Become emotionally immersed in the fervour, gasps and tears during the breathtaking annual spectacle of the 500 square-metre thangka of Sakyamuni Buddha being unfurled on the hillside at Drepung monastery, and let your kata fly through the air for redemption.

Then, as in any good festival, it's time to party. Join the feasting, games and opera at Norbulingka, the Dalai Lama’s summer palace.

Accomodation: Hotel Kyichu (or similar), Lhasa

Meals: B, L

Day 15:Meet the family


Escape the bustle of Lhasa to a nearby village and visit a family home to share food, stories and laughter before wandering down to the local temple to sit with the monks for an enlightening discussion on rural monastic life, and maybe share a bit of local gossip.

Accomodation: Hotel Kyichu (or similar), Lhasa

Meals: B, L

Day 16: 2,300 years of medical wisdom

Gaze in awe at the ancient thangkas hanging in the prestigious House of Medicine and Astrology, depicting the collective knowledge of Sowa Rigpa, the Tibetan science of healing.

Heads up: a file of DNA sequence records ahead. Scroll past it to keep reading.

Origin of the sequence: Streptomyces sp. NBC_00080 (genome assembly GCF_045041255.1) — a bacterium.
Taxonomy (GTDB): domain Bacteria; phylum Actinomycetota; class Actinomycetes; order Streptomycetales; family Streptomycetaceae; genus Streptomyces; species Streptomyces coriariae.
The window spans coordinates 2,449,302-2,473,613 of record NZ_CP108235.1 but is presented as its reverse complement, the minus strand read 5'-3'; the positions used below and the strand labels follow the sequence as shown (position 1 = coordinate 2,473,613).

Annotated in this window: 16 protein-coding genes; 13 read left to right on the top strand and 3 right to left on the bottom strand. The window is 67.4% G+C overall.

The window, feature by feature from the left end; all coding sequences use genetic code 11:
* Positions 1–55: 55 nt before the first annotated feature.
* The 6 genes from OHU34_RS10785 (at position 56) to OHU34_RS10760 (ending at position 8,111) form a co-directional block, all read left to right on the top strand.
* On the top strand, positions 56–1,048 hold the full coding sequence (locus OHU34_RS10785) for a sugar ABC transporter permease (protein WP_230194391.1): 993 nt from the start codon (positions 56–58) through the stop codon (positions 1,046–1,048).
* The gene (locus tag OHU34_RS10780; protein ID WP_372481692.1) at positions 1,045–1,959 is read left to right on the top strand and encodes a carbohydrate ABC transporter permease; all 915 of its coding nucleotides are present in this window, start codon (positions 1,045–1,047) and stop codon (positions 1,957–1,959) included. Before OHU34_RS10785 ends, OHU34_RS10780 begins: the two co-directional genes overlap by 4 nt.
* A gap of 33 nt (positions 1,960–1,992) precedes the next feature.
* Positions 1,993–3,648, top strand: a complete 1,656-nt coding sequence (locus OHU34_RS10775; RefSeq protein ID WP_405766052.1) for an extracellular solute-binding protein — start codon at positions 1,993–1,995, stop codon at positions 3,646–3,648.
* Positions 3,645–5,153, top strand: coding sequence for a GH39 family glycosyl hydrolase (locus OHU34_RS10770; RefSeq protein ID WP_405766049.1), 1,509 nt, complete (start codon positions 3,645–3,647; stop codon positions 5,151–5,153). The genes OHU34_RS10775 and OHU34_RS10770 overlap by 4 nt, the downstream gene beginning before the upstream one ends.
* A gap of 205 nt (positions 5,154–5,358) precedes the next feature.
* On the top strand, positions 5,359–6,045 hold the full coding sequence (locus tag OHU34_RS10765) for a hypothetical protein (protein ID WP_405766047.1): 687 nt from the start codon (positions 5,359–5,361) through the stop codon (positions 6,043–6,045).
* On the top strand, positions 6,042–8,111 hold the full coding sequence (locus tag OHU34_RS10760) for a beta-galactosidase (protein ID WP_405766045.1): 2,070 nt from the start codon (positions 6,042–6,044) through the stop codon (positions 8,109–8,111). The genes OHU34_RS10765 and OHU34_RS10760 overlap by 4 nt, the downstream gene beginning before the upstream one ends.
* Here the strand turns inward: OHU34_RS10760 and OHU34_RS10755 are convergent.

In the evening, it’s time to step out in traditional Tibetan dress to join your guides for a dinner celebrating all your adventures on ‘The Roof of the World’.

Accomodation: Hotel Kyichu (or similar), Lhasa

Meals: B, D

Day 17: Peace among the chaos

Once again, flying by the majestic Himalayan mountain range, arrive back in Kathmandu and transfer to Boudha, the Tibetan quarter of town.

An afternoon guided walk will orientate you around the winding streets, eventually emerging in the heart of Boudha—the striking, giant 14th-century Boudhanath Stupa, its mandala design standing as a beacon of Buddhist belief.

Every morning and evening, you are free to wander down and join the monks, locals, and pilgrims performing Kora. As in Lhasa, not only is it a devotional and meditative practice, but it's also a time to exercise, catch up with neighbors, gossip, and check out the tourists.

Accomodation: Shambaling Hotel, Boudhanath

Meals: B, L

Day 18: Reflect on all that has past

Boudhanath is full of Tibetan monasteries, glorious galleries, quirky shops and delicious food. Today you are free to explore at will and see where the day takes you.